This is a pretty simple issue that was easy to solve but took a bit of fumbling around…
I recently checked out the new Java SwingSet3 project from it’s SVN repo, to play around with it. It’s a NetBeans project so it was simple enough to fire up NetBeans 6.0 and use it’s built-in Subversion support to check the project out from the repository directly…
My plan was very simple: check out the code with NetBeans, build it, run it (using JDK 1.6.0_10 beta for the new Nimbus look/feel too) and then hack at the code.
Okay, so I hate working in Windows, but on my employer’s equipment at least, I must live with it. After having had this machine replaced twice (faulty Dell hardware) and rebuilt more times than I can remember (Windows BSODs), for a total of at least 3 system migrations this past year, I thought I’d better keep a list of what free software to install on top of Windows, and what adjustments to make, so that at least I don’t feel like I’m wearing a straight jacket. Here goes:
It is useful to have different versions of the JVM installed, for a number of reasons:
Different optimisation features from different JVM implementations
Different language features from different JVM versions
Java classes compiled with “Tiger” won’t run in “Mantis”…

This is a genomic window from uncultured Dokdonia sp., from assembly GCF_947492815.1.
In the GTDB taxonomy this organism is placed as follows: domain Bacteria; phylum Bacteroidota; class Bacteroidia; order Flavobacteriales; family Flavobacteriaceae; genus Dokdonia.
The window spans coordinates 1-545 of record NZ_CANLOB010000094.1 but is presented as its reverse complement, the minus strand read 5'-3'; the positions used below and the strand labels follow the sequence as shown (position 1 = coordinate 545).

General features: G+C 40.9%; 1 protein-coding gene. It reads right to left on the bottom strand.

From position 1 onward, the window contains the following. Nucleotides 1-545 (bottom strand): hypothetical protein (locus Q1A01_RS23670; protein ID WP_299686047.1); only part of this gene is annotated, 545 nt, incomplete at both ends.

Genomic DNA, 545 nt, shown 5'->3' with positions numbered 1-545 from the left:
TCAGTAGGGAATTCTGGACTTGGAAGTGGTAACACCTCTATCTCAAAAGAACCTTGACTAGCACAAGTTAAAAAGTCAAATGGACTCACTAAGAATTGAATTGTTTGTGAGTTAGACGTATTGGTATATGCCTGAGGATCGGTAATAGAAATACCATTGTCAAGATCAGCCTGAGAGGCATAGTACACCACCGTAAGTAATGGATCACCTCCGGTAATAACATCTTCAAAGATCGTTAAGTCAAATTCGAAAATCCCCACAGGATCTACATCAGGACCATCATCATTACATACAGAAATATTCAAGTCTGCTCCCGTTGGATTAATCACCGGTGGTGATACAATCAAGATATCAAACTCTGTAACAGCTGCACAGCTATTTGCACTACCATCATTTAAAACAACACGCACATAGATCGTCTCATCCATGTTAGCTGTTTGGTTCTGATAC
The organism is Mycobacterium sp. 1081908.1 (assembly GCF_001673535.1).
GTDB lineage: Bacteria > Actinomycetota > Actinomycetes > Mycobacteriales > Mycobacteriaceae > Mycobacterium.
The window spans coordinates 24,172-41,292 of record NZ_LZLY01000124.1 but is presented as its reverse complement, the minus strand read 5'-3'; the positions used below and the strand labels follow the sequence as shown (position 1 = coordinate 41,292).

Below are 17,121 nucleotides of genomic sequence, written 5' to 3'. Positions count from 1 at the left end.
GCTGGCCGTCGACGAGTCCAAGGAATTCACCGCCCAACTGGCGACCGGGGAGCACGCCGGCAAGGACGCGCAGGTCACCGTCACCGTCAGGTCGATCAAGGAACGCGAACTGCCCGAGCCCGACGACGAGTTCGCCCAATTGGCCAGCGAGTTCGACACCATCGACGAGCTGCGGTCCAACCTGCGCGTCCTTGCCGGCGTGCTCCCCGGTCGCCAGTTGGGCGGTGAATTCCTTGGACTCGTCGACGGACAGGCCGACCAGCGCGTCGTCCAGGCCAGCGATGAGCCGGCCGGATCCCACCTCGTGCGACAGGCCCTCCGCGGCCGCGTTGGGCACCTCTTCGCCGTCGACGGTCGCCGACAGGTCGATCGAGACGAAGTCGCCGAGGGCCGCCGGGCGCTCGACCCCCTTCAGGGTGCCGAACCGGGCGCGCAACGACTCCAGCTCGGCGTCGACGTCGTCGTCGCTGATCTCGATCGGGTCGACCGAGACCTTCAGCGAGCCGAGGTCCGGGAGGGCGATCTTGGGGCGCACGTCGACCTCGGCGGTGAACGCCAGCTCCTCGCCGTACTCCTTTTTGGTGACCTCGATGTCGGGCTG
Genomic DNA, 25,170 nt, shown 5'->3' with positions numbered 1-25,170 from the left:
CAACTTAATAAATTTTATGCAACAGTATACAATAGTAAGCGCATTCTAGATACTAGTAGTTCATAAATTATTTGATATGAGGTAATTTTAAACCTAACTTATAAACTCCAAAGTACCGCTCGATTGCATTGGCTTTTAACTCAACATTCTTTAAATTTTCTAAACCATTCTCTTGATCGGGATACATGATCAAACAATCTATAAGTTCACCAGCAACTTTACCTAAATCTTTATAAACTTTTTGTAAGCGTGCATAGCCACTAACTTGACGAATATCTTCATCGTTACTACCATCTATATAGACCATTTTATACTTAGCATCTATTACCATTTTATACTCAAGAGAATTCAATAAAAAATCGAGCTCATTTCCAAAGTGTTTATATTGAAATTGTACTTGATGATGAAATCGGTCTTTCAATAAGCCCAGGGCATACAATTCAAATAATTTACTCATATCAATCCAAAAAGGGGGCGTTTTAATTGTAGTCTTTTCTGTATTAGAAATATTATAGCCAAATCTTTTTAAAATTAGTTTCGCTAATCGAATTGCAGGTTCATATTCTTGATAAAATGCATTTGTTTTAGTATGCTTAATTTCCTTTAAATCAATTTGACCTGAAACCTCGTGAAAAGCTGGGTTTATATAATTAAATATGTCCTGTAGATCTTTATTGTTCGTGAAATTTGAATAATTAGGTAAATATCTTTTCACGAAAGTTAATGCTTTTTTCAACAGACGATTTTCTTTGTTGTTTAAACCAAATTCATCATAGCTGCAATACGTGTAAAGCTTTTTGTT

It is also useful to be able to quickly switch between installed JREs/JDKs depending on the task at hand.
If I’m hacking in Linux, the JPackage project provides a much nicer solution to this problem, and the Linux distro’ I’m using (SUSE 10.0) uses JPackage. It’d be nice if there was an update-alternatives for Cygwin, but since there isn’t I’ve come up with this hack.
On the 32-bit Windows platform, JVM programs can only ever use up to about 1.5–1.6 GiB of memory in RAM per Java VM process. Allocating a heap size greater than this amount does not work. What’s going on?
I’ve been playing with customising jEdit a little bit, and decided to have a go at writing some simple date insertion macros. These perform the same work as some old elisp functions I wrote years ago in Emacs, to insert date/time stamps in various formats. In my .emacs file, I bind these functions to short-cut keys, and then use them for updating Changelogs in code and in offline journal entries.